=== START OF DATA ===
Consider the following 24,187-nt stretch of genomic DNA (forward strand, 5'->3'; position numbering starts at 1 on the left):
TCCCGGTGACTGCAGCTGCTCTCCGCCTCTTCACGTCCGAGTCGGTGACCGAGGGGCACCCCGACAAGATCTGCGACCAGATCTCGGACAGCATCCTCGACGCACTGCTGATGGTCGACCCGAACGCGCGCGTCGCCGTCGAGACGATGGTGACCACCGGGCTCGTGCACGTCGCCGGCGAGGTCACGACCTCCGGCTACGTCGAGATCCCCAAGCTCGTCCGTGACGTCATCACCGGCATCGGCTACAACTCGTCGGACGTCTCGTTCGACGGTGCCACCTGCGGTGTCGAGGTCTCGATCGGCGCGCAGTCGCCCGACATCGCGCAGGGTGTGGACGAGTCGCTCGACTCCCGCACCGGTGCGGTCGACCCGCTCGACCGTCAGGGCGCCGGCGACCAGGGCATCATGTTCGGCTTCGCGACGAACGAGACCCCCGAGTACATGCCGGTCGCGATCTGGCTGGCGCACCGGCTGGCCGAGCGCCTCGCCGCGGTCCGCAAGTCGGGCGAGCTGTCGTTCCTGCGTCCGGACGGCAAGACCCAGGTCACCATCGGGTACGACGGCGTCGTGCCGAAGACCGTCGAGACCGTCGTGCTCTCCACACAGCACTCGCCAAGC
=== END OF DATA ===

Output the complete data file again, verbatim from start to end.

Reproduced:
Consider the following 24,187-nt stretch of genomic DNA (forward strand, 5'->3'; position numbering starts at 1 on the left):
TCCCGGTGACTGCAGCTGCTCTCCGCCTCTTCACGTCCGAGTCGGTGACCGAGGGGCACCCCGACAAGATCTGCGACCAGATCTCGGACAGCATCCTCGACGCACTGCTGATGGTCGACCCGAACGCGCGCGTCGCCGTCGAGACGATGGTGACCACCGGGCTCGTGCACGTCGCCGGCGAGGTCACGACCTCCGGCTACGTCGAGATCCCCAAGCTCGTCCGTGACGTCATCACCGGCATCGGCTACAACTCGTCGGACGTCTCGTTCGACGGTGCCACCTGCGGTGTCGAGGTCTCGATCGGCGCGCAGTCGCCCGACATCGCGCAGGGTGTGGACGAGTCGCTCGACTCCCGCACCGGTGCGGTCGACCCGCTCGACCGTCAGGGCGCCGGCGACCAGGGCATCATGTTCGGCTTCGCGACGAACGAGACCCCCGAGTACATGCCGGTCGCGATCTGGCTGGCGCACCGGCTGGCCGAGCGCCTCGCCGCGGTCCGCAAGTCGGGCGAGCTGTCGTTCCTGCGTCCGGACGGCAAGACCCAGGTCACCATCGGGTACGACGGCGTCGTGCCGAAGACCGTCGAGACCGTCGTGCTCTCCACACAGCACTCGCCAAGC